We all know MLB is a marathon, not a sprint. We also hear how it’s not how you start, but how you finish. And finally, many people argue the games in April (sometimes March) and May aren’t as important as the ones in August and September (or October). These are all dripping with half-truths, because every game counts the same — literally.
Until they start handing out extra wins for each victorious outcome in the final two months, let’s get away from this whole, “more important” idea.
The fact is, when your club goes 6-22 in May like last year’s Milwaukee Brewers, it will essentially render the September games completely meaningless. So in a way, the April and May games are more important because they always matter. One axiom is certainly true: you can’t win a pennant in April or May, but you can lose one.
In three seasons with Ron Roenicke at the helm, the Brewers have had their struggles in the first pair of months. From Opening Day through May, the Brewers are 73-86 (.459) since 2011. May has been extremely troublesome as Milwaukee owns an 18-38 (.321) record during the past two seasons, and 35-50 back to 2011.
The first half of the season as a whole has been problematic during the last two campaigns:
2013: 38-56 (.404) — second-worst in the National League
2012: 40-45 (.471) — 11th out of 15 teams in the NL
Even adding in the 2011 mark of 45-40 in the first half, the Brewers are just 127-144 (.469) through the All-Star break. Considering the 2011 squad won a franchise-record 96 games, 45 is a slow start as well. That shows a consistent issue with early-season play, regardless of the team’s overall success.
It all comes down to pitching and being properly prepared in those early months. Protecting players’ arms and building them up correctly are extremely important facets, and Rick Kranitz and company are failing in these areas. Yovani Gallardo and Wily Peralta have especially been mishandled recently.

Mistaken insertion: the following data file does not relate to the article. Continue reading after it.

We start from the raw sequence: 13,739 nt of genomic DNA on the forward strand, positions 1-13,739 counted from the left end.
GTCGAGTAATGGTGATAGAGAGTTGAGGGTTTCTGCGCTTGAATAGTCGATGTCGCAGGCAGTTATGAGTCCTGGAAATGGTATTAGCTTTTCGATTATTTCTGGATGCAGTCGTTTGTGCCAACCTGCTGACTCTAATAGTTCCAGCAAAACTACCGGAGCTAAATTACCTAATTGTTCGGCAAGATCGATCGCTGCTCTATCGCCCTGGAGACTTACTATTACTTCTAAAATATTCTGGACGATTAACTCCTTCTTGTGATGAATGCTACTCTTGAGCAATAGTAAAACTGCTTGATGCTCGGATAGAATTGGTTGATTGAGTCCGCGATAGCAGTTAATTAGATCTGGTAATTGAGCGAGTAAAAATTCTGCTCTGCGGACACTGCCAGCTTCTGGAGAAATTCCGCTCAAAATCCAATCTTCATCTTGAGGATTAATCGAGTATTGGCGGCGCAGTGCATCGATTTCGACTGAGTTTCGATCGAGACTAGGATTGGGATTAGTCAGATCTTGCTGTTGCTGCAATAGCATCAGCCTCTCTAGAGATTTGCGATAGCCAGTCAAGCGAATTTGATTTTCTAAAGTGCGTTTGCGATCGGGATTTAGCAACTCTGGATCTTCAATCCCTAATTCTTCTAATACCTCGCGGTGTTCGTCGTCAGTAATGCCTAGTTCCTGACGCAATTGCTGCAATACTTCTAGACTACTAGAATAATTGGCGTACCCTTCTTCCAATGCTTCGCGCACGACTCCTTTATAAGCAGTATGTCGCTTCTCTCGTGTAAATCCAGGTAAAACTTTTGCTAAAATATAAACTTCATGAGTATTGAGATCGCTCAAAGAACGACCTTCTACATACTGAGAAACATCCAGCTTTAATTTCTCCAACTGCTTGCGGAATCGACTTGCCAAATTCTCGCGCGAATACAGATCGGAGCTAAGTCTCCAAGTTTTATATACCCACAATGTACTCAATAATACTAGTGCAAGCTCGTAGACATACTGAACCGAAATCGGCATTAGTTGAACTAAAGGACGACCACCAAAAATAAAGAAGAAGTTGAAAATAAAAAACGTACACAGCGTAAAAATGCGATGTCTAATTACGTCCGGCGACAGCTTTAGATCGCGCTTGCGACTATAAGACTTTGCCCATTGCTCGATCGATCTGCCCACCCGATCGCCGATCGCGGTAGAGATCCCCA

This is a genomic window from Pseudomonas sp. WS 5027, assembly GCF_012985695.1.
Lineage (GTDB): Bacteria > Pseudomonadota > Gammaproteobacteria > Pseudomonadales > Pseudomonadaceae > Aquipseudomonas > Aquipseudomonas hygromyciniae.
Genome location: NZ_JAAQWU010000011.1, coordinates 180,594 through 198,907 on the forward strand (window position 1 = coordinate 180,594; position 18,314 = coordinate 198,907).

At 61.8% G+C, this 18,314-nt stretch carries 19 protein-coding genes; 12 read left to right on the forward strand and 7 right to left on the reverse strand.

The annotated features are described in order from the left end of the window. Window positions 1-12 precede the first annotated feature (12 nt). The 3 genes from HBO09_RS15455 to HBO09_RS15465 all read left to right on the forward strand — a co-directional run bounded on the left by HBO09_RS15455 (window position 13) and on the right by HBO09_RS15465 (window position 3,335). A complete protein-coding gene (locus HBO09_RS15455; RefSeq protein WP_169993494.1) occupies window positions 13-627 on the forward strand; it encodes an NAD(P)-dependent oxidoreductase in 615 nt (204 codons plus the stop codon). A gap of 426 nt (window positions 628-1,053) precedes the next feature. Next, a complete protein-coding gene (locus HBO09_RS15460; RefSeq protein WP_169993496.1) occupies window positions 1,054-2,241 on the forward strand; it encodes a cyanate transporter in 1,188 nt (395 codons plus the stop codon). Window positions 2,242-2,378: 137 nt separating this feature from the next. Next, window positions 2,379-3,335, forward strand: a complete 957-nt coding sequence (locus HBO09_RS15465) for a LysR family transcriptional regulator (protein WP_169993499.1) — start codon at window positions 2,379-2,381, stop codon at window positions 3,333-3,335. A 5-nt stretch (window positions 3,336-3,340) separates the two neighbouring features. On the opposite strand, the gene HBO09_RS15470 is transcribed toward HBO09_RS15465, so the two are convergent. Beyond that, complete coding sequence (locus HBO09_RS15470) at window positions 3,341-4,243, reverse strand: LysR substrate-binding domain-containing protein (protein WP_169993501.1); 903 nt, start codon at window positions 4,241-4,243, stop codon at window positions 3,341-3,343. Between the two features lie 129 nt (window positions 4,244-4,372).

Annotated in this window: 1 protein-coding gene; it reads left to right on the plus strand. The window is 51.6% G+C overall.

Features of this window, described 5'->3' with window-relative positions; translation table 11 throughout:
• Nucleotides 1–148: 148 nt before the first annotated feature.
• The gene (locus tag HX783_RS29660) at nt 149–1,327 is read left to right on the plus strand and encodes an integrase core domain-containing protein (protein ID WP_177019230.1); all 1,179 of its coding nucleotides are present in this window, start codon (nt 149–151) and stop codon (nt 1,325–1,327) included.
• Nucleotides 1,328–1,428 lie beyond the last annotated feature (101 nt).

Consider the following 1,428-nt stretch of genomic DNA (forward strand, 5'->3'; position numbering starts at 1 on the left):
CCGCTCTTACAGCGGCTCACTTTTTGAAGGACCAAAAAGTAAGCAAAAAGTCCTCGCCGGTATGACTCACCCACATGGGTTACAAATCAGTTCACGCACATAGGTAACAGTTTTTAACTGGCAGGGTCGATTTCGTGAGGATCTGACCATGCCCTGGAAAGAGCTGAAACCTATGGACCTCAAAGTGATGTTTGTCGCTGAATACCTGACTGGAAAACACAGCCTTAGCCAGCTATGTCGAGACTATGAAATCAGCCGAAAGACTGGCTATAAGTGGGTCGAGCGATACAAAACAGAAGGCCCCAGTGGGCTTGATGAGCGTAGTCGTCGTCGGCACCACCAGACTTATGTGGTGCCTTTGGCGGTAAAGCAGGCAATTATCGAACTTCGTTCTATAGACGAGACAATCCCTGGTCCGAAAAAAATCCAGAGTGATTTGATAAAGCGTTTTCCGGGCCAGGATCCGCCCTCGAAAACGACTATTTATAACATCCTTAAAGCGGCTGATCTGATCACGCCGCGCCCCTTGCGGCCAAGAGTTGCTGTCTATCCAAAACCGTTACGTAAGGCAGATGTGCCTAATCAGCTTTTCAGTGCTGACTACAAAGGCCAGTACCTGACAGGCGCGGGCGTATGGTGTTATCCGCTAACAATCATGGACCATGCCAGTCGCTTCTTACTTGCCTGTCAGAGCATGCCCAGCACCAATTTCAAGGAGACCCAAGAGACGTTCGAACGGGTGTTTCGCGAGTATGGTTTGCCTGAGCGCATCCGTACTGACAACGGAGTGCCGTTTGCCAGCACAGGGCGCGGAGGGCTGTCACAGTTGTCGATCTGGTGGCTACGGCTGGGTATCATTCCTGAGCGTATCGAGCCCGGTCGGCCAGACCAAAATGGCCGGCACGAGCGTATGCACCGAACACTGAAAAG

There are two separate issues that may arise when building up a pitcher’s arm: too few pitches heading into the season or adding pitches to quickly. There is plenty of time to get the hurlers’ arms into gear and ready for regular action, but you also need to know how much is too much at a time. I’m not arguing a pitcher throw 100 times in a preseason contest, but the consistency needs to change.
Many guys end up reaching 65-75 pitches as their highest total in a spring game. The problem is that they’re only doing this one time and it’s typically the second-to-last start. This makes zero sense as the arm hasn’t been pushed to throw back-to-back games with a realistic pitch count.
What happens come April? Now that pitcher tosses 80 or 90 pitches in an outing, then comes back to do it again in five days, followed by another start with a similar count after never being close to that in spring. The result is limited effectiveness, poor command and severe fatigue at the end of April and into May. And it’s not just the number of pitches, but innings also matter because of the “start and stop” impact of resting between innings.
The other issue is trying to raise a pitcher’s total too quickly. Jumping from 25 pitches in one start to 65 in the next can damage the arm and slow the buildup process. There needs to be early, gradual throwing both in games and in-between starts. This also includes more innings to simulate what happens once the season starts.
Finding the sweet spot of throwing and resting is clearly a difficult concept to accurately handle, despite more information and technology. The fact remains, the Brewers’ early-season struggles can be attributed directly to the pitching and the staff’s inability to properly prepare their key arms.
The Brewers are 100-66 (.602) during August, September and October under Roenicke, a terrific record to hang one’s hat on. Unfortunately, 53 of those victories were essentially meaningless due to their horrid record in April and May the past two seasons. A win is a win is a win, and the Brewers need to understand how much those matter in March, April and May as well.